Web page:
5.0 HO Engine Specificationsby William Bronleigh
Almost since the first day they debuted, the 302 and Mustang have been neigh on inseparable. There's just something about that magic combination of "5.0" and "Mustang" that rings true to the enthusiast's heart, connecting Mustangs present to those of the past. For more than a decade, Ford tried to pry the two apart with its otherwise excellent 4.6-liter modular engine; but, the 5.0-liter came back, paying appropriate homage to the little Windsor V-8 that started it all.
General Engine Specifications
The 5.0-liter V-8 engine had a bore and stroke measurement of 4 inches by 3 inches, or 101.6 mm by 76 mm. The compression ratio for the 1982 model was 8.4-to-1; that increased to 9.2-to-1 after the 1986 H.O. redesign, partly to take advantage of the new roller camshaft's better valve control. Compression dropped to 9-to-1 for the 1987 and 1988 models, primarily for emissions and better tolerance of California's 91-octane fuel.
In 1982, the 5.0-liter V-8 engine utilized a two-barrel carburetor, but got a Holley four-barrel in 1985. Ford switched over to a speed-density fuel injection system for 1987 and 1988, and later to an excellent mass-air system. The 1982 version came equipped with an aluminum intake manifold and was carried through with slight variations until 1993. The main engine block change occurred in 1986 when a stronger 126-pound block was introduced, optimized for improved oil flow.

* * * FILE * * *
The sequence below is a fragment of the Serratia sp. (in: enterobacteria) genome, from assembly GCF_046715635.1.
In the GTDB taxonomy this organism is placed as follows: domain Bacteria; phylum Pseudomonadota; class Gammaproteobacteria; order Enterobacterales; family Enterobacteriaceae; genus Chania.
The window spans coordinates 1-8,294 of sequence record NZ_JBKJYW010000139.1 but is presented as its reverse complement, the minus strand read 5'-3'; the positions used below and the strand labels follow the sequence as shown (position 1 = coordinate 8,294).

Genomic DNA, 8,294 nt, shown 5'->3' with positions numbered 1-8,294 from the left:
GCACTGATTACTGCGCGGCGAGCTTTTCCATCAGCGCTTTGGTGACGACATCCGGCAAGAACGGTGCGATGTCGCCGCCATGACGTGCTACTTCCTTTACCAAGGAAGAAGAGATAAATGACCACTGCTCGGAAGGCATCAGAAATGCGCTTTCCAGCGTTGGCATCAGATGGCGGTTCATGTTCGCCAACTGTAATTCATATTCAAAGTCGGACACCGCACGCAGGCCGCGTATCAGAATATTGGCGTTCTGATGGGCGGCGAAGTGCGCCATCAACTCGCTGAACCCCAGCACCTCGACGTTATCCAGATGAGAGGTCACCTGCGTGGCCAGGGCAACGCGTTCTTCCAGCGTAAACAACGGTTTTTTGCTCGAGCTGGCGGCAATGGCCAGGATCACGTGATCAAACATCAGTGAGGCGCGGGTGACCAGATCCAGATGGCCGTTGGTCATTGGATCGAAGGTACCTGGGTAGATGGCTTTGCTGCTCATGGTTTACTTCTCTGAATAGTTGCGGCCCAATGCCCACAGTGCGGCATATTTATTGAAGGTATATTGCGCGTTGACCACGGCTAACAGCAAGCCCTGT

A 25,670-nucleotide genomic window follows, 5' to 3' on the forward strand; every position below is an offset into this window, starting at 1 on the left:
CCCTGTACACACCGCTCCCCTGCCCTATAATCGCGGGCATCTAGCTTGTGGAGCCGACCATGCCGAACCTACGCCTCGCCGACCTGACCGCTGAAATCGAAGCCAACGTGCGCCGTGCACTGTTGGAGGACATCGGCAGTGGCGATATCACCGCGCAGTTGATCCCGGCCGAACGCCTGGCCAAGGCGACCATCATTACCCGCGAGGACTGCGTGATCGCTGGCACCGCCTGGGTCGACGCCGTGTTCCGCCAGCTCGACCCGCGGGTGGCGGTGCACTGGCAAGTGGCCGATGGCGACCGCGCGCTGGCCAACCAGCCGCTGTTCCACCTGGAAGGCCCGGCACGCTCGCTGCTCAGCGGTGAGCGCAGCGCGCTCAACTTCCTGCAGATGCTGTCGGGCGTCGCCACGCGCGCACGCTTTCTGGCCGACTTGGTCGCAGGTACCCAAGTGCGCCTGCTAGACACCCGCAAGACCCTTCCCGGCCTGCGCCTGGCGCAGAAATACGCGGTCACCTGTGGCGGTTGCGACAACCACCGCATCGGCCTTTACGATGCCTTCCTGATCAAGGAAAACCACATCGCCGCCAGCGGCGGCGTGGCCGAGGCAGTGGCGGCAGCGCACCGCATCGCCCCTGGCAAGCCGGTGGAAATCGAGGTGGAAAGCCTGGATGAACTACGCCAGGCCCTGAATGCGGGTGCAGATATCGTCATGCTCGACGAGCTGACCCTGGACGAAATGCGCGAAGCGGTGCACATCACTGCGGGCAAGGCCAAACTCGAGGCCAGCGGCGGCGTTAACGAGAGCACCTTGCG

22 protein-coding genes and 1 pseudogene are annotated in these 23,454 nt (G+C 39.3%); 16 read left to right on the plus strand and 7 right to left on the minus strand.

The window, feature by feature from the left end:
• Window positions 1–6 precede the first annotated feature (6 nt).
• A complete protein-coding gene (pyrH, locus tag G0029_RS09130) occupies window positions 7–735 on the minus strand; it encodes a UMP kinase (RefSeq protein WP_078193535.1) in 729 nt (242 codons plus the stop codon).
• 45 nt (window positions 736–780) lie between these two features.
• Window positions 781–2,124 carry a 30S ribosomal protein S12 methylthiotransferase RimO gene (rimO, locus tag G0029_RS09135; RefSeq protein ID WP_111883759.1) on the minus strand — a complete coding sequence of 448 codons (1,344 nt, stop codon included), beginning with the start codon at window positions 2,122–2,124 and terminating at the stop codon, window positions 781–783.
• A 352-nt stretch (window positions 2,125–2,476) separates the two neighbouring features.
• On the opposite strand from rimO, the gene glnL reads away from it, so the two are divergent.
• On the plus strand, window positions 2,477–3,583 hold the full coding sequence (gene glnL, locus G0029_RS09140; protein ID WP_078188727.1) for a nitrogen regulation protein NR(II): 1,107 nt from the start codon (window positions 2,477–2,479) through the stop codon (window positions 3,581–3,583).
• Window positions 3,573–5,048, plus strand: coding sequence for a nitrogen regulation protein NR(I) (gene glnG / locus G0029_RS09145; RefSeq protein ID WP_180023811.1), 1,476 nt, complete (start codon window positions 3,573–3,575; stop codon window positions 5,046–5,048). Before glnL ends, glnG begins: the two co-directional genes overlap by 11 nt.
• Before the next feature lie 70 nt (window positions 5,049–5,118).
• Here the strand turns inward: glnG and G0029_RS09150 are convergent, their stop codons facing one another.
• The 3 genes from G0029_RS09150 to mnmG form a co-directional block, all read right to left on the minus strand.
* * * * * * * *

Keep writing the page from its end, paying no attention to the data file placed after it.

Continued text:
The 5.0-liter engine saw many alterations in performance during the Mustang GT models from 1982 to 1993. In 1982, the engine produced a relatively low 157 horsepower at 4,200 rpm. Models produced in 1983 and 1984 increased to 175 hp at 4,200 rpm. Horsepower increased in 1985 to 210 hp at 4,400 rpm, largely due to cylinder head and carburetor changes. Models in 1986 saw a decrease of 10 horsepower to 200 horses at 4,000 rpm. From 1987 until 1992, the standard horsepower production was 225 horsepower at 4,000 rpm. Finally, in 1993, the Ford Mustang Cobra's 5.0-liter engine produced the highest power of all the High Output engines, 235 horsepower at 4,200 rpm.
William Bronleigh has been writing professionally since 2010. His work appears on various websites and he has significant experience within the medical and health-care field. Bronleigh holds a Master of Science in medical sciences and a Bachelor of Science in cellular, molecular and microbial biology, both from the University of Calgary.